Australian Woodsmith 31st March 2020

Small Parts Organiser

I often use several types and sizes of fasteners in the course of building a project. But often their containers end up scattered all over the workbench. 

This nifty little organiser holds all the fasteners I’ll need for the job at hand, keeps them in one place, and provides easy access. In addition, it has a deep tray on top for keeping larger parts and small tools handy.

The organiser has two Masonite and plywood trays with recesses for shallow containers. The recesses are sized for 170g tuna cans, but any other type of shallow container would be suitable. Spacer blocks keep the containers’ contents visible and easy to grab.

Container Trays. Begin by cutting two pieces of Masonite to the dimensions shown for the container trays. Using a circle cutter at the drill press works great to make the four holes in each of the pieces. The base pieces are cut from plywood and are attached to the container trays with glue. I eased the top edge of the Masonite trays with a roundover bit.

Spacer Blocks. The two spacer blocks are now cut to size and glued to the container trays, as shown in detail ‘a.’ The middle tray has a through hole drilled in the centre of the spacer, while the bottom tray has a threaded insert installed in the top of the spacer block.

Tool Tray & Handle. The tool tray at the top of the organiser is a piece of plywood with 3mm-thick strips of hardwood for the sides. I simply glued them in place. The handle is also made from hardwood. Use the dimensions shown in detail ‘b’ to cut it to size and ease the top edges with a 6mm roundover bit. Glue the handle to the inside of the tool tray and drill a hole through the tray bottom into the handle for another threaded insert.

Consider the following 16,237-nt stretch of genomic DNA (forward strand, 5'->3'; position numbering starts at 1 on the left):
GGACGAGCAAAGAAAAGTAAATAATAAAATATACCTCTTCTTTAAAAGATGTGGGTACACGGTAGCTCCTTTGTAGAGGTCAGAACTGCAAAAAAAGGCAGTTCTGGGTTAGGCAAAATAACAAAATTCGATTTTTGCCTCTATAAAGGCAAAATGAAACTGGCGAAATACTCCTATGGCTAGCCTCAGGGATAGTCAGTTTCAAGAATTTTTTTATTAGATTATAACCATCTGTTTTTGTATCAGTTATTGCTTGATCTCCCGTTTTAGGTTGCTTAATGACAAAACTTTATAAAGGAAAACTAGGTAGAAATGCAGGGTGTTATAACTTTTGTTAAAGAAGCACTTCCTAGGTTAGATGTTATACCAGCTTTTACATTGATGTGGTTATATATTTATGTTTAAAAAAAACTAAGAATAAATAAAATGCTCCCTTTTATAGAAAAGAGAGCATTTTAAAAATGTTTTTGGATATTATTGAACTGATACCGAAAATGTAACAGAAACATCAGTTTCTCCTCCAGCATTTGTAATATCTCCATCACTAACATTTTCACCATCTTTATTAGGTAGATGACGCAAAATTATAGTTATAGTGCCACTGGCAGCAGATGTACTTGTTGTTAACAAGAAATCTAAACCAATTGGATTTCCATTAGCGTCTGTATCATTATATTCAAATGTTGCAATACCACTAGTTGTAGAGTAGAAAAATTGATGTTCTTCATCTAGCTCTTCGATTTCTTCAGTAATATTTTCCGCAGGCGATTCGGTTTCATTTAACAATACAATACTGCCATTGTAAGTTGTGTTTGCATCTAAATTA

Assembly. With the parts built, screw the threaded rod into the  bottom tray. Next, add the spacer block, large washer and middle tray. The fender washers keep the parts spinning freely. The tool tray is simply screwed in place. Now you can load up the containers with the fasteners you need for your next project.

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SAFETY IN THE WORKSHOP Safety devices, such as riving knives, guards on table saws and guards over router bits have been deliberately left out of the line drawings in Australian Woodsmith projects in order to make them easier to follow. It goes without saying that where safety devices have been supplied by the manufacturers you should use them. We encourage the use of push sticks as good work practice.
    Exercise vigilance and the greatest of care when using power tools, whether stationary or portable. Keep all your tools sharp and well maintained. Wear protective eyewear, a dust mask and a hearing protector when appropriate. By limiting distractions and developing safe work practices you will go a long way to avoiding workshop accidents. So, work safe fellow woodworkers.  -Editor
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